Two combat veterans, separated by two generations but not not by their honor and commitment to the United States have carved their family name into the scrolls of American military history.
Both participated in operations that were some of the most notable of their respective wars and by chance were chosen to recount their war experience on Fox News Channel’s War Stories- the longest running military documentary series in television history.
Claude J. Scoggins, Jr and his grandson Phillip both chose to earn the title of United States Marine but it wasn’t until Claude joined the Army’s 101st Airborne Division at the start of WWII was his heroism destined.
If you have read “Band of Brothers,” or seen the award winning 10-part HBO series of the same name, you will know of his unit -the 506th Parachute Infantry Regiment.
In June of 1944, Claude and his fellow men of Charlie company parachuted into France to liberate it from the Nazis who had seized control 1,000 days prior.
After landing ten miles inland from the famous Normandy beach, he recalled pulling the pin of one of his grenades upon hearing the sound of German soldiers nearby.
“Thank goodness the Germans were as confused as we were,” he said during an interview in 2007.
During the ensuing battle, it wasn’t long before Claude was struck by a Nazi bullet -as many others did.
“I can guarantee you that for every one of these guys who died there were three who were hurt bad,” he said.
Only 34 men of the 140 men of Charlie company walked off the battlefield that day, according to Claude.
Claude left Normandy with his first Purple Heart to unknowingly earn another one in another famous battle of WWII, the “Battle of the Bulge,” which claimed over 19,000 American lives.
During the rest of the war, the paratrooper went on to receive a total of three purple Hearts and two Bronze Stars.
Little did Claude know, his resilience and determination to survive for his brothers in arms during WWII would provide his grandson the much needed strength to do the same almost sixty years later.
Claude’s grandson, Phillip, has been visiting his grandfather’s grave every week since his passing in 2013.
“I don’t say anything to my wife or my Mom and Dad. I go there every week and just sit and talk to him,” he told Popular Military.
During his latest visit he pointed out his grandfather’s service record contained more awards than could be displayed at his grave site. When posting a video of his visit, he stated, “There wasn’t enough room on his plaque….3 Bronze Stars and 3 Purple Hearts.”
But for Phillip, no placard could ever summarize his grandfathers acts of valor, as their true worth is what they have provided him.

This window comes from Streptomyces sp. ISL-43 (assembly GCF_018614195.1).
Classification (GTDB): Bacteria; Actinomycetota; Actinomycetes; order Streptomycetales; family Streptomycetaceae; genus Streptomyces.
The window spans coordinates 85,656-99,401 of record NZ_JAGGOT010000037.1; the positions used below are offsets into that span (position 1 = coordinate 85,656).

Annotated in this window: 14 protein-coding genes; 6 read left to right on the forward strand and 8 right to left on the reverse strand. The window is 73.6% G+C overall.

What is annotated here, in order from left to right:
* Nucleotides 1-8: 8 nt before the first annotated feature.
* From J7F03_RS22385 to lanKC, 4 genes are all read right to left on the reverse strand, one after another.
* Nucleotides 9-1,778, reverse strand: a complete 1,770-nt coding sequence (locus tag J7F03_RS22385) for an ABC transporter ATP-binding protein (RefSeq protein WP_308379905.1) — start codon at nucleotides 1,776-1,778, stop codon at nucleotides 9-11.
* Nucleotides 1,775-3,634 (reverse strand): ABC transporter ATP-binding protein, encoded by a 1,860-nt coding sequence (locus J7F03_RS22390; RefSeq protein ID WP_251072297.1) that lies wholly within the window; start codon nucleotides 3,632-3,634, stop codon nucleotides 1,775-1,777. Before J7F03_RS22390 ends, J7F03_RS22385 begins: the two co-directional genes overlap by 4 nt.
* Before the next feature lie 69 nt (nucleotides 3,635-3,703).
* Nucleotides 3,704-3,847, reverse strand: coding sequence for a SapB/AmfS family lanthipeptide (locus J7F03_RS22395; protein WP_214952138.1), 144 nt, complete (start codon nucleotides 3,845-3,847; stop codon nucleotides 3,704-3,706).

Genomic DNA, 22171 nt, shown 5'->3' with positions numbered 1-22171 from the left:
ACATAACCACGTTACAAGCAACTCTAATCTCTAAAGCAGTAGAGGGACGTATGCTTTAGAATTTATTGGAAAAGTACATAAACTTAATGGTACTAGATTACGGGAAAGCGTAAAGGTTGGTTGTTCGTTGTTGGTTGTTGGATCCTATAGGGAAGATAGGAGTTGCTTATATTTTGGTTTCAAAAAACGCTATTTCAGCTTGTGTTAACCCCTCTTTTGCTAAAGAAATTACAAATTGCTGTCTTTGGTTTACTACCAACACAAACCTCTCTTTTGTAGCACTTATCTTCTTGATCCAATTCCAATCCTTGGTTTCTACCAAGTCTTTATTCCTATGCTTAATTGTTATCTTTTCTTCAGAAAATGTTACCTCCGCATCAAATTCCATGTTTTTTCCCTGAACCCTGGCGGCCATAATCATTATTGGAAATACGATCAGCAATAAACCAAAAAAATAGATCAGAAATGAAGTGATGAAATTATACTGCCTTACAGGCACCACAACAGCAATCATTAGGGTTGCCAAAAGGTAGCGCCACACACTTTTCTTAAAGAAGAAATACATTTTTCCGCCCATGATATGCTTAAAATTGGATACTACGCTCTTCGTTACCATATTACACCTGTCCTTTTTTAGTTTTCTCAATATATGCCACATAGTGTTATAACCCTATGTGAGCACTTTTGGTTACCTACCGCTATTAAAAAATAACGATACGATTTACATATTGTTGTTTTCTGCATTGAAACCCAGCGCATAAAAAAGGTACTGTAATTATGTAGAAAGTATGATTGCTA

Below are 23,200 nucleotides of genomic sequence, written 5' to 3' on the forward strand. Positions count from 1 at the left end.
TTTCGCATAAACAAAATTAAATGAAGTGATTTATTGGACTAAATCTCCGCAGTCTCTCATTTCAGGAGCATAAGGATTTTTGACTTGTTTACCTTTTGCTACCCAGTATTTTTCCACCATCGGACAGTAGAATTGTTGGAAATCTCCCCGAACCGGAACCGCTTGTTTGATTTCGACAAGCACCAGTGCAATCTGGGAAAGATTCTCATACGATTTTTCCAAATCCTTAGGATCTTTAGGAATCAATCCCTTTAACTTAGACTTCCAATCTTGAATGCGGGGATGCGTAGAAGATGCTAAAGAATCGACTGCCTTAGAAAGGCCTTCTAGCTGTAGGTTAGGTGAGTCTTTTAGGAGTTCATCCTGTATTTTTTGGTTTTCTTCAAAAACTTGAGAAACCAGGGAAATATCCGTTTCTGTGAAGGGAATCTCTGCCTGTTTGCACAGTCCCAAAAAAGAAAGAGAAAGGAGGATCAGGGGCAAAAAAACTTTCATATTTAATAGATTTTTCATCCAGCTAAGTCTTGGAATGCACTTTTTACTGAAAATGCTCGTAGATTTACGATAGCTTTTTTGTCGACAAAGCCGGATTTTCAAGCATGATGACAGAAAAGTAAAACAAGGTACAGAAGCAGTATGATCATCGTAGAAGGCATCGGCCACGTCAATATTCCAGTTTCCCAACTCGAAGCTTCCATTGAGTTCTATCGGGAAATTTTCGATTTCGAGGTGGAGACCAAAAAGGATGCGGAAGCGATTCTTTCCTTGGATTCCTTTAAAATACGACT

Phillip volunteered to join the 2nd Battalion, 4th Marines during one of their most trying times in recent history -the “First Battle of Ramadi” in Iraq.
“I was pretty stoked about going home, but they were asking for volunteers for a casualty replacement company,” Phillip said.
For the first time since the Vietnam War, a casualty replacement company was activated and it was made up of all volunteers.
“It was made up of all volunteers that were about to get out, but volunteered to be sent out to units that had taken heavy losses,” he said.
In April of 2004 -just shy of sixty years since Claude took a leap of faith with his brothers- the men of 2nd battalion were attacked by complex ambushes for four days straight in the city of Ramadi, taking the lives of 17 brave Marines.
“Though battles in places such as Fallujah and Najaf have gotten far more attention, the Marine battalion in this provincial capital has encountered the most deadly combat fighting and logged the highest number of casualties of any U.S. battalion since the war in Iraq began,” USA Today reported.
Over seven months, twenty percent of the entire 1,000-man force had been killed or wounded.
Photo journalist David Swanson, who was embedded with Echo company of the 2/4 Marines, captured the horrors of their experience. He recalls taking a photo of a Marine sitting in a bullet ridden Humvee -that eight Marines had just died in- that went on to be ran in newspapers and magazines back home.
Three days after taking the picture, the Marine would fall in battle in the exact same place the photo was taken.
Phillip admitted that he is no “Rambo” and it took courage beyond himself to make the difficult decision to volunteer to go into harms way.
He remembers knowing he was going to Iraq after his machine gun team called him as he was out processing from the Marine Corps to tell him they were volunteering.
“The only reason I can even think that I would do this, is knowing Grampa got out of every hospital after he was hit, to be with his buddies. Nothing to do with me, but I know that’s what he would have done,” said Phillip.
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